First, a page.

On a recent trip to Europe I was fortunate to have the opportunity to visit two parchment/vellum manufactures, Bodin-Joyeux in France and William Cowley in the United Kingdom.
Both of the manufactures have been producing exceptional parchment and vellum for over 150 years. Visiting a tannery/parchment works has a quality of ‘stepping back in time’, they are pretty magical places to visit for those of us who work with skins and hides.
Being able to see the processes, inventory, equipment, building structures and meet the artisans who make the skins is an extraordinary experience. I have great respect for parchment makers. It is hard, stinky work that takes accomplished experience, patience and attention to detail to address each skins idiosyncrasy through the multi-step time consuming process.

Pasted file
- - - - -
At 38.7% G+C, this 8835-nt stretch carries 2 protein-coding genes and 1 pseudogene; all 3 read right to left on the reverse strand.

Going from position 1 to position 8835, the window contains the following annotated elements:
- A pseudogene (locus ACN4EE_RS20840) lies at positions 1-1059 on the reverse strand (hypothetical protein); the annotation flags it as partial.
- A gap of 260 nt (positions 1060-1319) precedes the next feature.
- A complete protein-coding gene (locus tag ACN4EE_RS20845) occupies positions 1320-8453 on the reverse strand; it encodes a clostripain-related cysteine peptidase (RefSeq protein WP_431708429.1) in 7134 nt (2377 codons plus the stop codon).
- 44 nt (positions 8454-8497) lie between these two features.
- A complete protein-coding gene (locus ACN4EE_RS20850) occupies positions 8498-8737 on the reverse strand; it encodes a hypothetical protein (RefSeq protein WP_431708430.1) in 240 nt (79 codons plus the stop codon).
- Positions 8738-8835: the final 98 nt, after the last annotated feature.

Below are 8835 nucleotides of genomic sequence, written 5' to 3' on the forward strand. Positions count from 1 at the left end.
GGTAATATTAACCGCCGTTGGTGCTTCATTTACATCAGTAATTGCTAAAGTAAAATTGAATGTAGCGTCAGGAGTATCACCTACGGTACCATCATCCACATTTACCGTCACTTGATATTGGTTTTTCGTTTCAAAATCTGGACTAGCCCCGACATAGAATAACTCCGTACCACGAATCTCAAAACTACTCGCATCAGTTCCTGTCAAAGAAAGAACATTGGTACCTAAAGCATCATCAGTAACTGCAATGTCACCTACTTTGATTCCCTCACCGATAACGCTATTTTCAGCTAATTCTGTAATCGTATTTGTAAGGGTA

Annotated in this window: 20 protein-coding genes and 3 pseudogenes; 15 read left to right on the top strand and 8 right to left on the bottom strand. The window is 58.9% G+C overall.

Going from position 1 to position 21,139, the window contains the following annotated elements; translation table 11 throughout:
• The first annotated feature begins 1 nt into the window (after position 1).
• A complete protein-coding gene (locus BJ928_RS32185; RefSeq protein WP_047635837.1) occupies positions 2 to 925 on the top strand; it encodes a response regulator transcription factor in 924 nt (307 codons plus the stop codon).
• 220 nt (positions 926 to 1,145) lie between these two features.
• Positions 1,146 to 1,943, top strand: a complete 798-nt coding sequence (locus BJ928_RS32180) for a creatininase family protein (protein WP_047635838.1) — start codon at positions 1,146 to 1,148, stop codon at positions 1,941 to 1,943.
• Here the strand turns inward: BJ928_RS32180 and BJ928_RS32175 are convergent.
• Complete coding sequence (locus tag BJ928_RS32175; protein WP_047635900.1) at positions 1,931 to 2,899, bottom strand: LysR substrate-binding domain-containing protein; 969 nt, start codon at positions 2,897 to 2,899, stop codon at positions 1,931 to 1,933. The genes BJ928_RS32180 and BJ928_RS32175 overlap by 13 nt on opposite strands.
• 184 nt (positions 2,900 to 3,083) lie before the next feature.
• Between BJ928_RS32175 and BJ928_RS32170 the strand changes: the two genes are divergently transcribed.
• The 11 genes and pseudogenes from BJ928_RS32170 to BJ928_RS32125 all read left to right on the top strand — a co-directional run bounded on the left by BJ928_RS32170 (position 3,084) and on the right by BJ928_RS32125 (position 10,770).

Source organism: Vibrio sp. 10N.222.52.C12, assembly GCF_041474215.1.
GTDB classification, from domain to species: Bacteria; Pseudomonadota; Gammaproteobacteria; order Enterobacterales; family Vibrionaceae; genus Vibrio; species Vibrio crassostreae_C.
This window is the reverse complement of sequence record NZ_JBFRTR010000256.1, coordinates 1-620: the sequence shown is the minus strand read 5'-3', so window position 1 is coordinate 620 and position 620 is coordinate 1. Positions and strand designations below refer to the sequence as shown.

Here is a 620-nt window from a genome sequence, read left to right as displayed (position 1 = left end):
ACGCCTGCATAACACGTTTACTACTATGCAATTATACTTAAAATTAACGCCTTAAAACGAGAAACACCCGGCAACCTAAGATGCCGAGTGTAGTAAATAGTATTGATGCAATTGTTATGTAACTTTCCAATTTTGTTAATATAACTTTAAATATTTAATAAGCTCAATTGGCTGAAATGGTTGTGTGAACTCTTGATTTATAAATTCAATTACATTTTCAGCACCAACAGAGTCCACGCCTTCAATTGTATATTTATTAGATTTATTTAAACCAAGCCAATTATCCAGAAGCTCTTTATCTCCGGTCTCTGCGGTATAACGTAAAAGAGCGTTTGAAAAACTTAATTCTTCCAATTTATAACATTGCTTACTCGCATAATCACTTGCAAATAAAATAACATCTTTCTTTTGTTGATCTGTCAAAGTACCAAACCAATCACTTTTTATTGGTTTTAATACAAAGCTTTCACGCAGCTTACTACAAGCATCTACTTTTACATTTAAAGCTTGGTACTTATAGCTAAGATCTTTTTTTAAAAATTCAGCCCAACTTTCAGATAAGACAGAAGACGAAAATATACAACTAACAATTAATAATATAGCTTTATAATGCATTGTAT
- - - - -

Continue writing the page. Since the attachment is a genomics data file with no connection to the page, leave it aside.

I went to the tannery/parchment works with the intention of selecting skins for projects for Thomas Pheasant, chairs and a sideboard are next up on the project list. Selecting skins is like reading huge pages of grain and subtle color.
I look at the surface for consistencies in color and grain, hold the skin up to the light to look at the translucent skin fibers for density and character and then consider how one skin to the next or previous would match. Working with beautifully made skins is a pleasure. Each skin is as unique as the animal that it came from, age, gender, pasture, nutrition, flaying all effect the outcome of the skin. In selecting skins for furniture, where I tend to want large usable areas, I need to cull through four to five times the number of skins I actually want in order to complete an order. It is a deceptively complex procedure.
Interested in learning more about Vellum/Parchment? Click here to visit my vellum/parchment page in the resources section of cinchonline.